Use of human glandular kallikrein 2 for the detection of prostate cancer: Preliminary analysis

Alan W. Partin, William J. Catalona, Judith A. Finlay, Claude Darte, Donald J. Tindall, Charles Y F Young, George G. Klee, Daniel W. Chan, Harry G. Rittenhouse, Robert L. Wolfert, David L. Woodrum*

*Corresponding author for this work

Research output: Contribution to journalArticlepeer-review

116 Scopus citations


Objectives. Human glandular kallikrein 2 (hK2) and prostate-specific antigen (PSA) are members of a multigene family of serine proteases that share approximately 80% sequence homology. Both are expressed in the prostate epithelium, are under androgen regulation, are present in serum and seminal fluid, and can form complexes with endogenous protease inhibitors (eg, alpha2-macroglobulin and alpha1-antichymotrypsin). Differences in immunohistochemistry and substrate specificity suggest hK2 may provide unique information for early detection and characterization of prostate cancer. Methods. Nine hundred thirty-seven archived serum samples from men treated at two academic institutions were studied. All men underwent biopsy, had a histologically confirmed diagnosis of cancer or noncancer, and a total PSA level greater than 2 ng/mL. Samples were tested in Hybritech's Tandem-R PSA and Tandem-R free PSA (fPSA) assays and a research prototype assay for total hK2 (thK2). Results. The thK2/fPSA ratio provided additional specificity for cancer detection over PSA and the percentage of fPSA (%fPSA). A model for cancer detection using %fPSA and the thK2/fPSA ratio when PSA is 2 to 4 ng/mL is proposed that would identify as many as 40% of the cancers and would require biopsy in only 16.5% of the men in this PSA range. Conclusions. In this study, %fPSA and thK2/fPSA provided unique information for prostate cancer detection and increased the specificity of cancer detection.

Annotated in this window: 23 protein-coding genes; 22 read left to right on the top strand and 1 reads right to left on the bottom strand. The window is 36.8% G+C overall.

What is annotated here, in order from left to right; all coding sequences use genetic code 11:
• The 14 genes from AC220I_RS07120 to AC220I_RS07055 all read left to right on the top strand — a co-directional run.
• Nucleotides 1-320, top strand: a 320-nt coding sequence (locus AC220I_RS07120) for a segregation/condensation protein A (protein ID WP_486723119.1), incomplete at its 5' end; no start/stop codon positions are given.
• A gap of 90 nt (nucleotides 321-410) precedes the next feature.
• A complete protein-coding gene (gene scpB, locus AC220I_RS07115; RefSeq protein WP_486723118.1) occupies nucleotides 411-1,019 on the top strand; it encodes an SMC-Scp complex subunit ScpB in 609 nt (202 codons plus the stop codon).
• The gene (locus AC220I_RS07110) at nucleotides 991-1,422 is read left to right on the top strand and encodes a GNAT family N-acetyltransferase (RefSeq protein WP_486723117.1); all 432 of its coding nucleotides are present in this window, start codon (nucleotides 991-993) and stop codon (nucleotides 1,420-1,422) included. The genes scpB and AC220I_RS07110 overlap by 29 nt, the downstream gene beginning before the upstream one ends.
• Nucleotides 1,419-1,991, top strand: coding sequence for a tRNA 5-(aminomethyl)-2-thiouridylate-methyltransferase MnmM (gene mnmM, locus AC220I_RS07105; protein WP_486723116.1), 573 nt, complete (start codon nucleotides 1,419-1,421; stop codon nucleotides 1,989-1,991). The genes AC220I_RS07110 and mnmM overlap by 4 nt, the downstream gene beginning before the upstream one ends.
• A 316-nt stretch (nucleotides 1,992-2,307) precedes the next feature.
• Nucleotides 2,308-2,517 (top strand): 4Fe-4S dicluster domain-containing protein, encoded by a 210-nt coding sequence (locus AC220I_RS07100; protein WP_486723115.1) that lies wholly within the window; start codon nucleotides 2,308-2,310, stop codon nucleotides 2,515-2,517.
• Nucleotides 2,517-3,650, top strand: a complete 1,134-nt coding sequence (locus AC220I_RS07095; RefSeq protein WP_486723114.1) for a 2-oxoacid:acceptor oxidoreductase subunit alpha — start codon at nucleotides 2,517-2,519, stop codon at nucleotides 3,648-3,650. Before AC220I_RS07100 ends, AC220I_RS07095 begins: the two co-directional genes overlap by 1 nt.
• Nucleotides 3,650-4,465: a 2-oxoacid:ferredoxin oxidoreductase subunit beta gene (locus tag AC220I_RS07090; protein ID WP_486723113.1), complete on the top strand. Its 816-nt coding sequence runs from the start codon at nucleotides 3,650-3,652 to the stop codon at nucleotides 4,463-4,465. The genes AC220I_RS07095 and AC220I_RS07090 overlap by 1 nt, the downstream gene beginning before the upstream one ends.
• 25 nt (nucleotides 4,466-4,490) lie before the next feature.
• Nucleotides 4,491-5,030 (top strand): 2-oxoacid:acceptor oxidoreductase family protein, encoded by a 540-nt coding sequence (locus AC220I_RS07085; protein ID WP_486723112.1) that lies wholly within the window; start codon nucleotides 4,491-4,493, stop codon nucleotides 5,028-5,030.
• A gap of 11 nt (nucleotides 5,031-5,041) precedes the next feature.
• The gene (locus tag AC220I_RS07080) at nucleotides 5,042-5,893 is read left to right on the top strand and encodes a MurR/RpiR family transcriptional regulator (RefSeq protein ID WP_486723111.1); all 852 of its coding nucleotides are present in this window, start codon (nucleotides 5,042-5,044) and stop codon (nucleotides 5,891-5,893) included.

Original languageEnglish (US)
Pages (from-to)839-845
Number of pages7
Issue number5
StatePublished - Nov 1999

ASJC Scopus subject areas

  • Urology


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